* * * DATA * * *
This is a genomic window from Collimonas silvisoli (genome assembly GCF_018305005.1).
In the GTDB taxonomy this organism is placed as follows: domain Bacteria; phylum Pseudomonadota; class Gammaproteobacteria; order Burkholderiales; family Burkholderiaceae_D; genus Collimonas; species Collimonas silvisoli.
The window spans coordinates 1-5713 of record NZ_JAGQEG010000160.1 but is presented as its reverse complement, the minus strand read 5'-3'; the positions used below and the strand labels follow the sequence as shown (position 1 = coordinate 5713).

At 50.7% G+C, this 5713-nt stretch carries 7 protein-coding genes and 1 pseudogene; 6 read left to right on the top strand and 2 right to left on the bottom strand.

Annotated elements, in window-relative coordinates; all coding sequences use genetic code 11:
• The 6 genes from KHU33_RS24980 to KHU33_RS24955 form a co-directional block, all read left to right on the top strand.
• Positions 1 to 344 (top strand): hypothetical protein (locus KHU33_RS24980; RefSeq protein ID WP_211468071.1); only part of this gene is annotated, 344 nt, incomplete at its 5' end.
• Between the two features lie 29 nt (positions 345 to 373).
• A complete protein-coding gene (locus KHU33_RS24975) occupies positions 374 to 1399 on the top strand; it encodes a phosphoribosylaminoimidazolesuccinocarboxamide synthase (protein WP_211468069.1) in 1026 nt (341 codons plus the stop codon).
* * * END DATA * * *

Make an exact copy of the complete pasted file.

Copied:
This is a genomic window from Collimonas silvisoli (genome assembly GCF_018305005.1).
In the GTDB taxonomy this organism is placed as follows: domain Bacteria; phylum Pseudomonadota; class Gammaproteobacteria; order Burkholderiales; family Burkholderiaceae_D; genus Collimonas; species Collimonas silvisoli.
The window spans coordinates 1-5713 of record NZ_JAGQEG010000160.1 but is presented as its reverse complement, the minus strand read 5'-3'; the positions used below and the strand labels follow the sequence as shown (position 1 = coordinate 5713).

At 50.7% G+C, this 5713-nt stretch carries 7 protein-coding genes and 1 pseudogene; 6 read left to right on the top strand and 2 right to left on the bottom strand.

Annotated elements, in window-relative coordinates; all coding sequences use genetic code 11:
• The 6 genes from KHU33_RS24980 to KHU33_RS24955 form a co-directional block, all read left to right on the top strand.
• Positions 1 to 344 (top strand): hypothetical protein (locus KHU33_RS24980; RefSeq protein ID WP_211468071.1); only part of this gene is annotated, 344 nt, incomplete at its 5' end.
• Between the two features lie 29 nt (positions 345 to 373).
• A complete protein-coding gene (locus KHU33_RS24975) occupies positions 374 to 1399 on the top strand; it encodes a phosphoribosylaminoimidazolesuccinocarboxamide synthase (protein WP_211468069.1) in 1026 nt (341 codons plus the stop codon).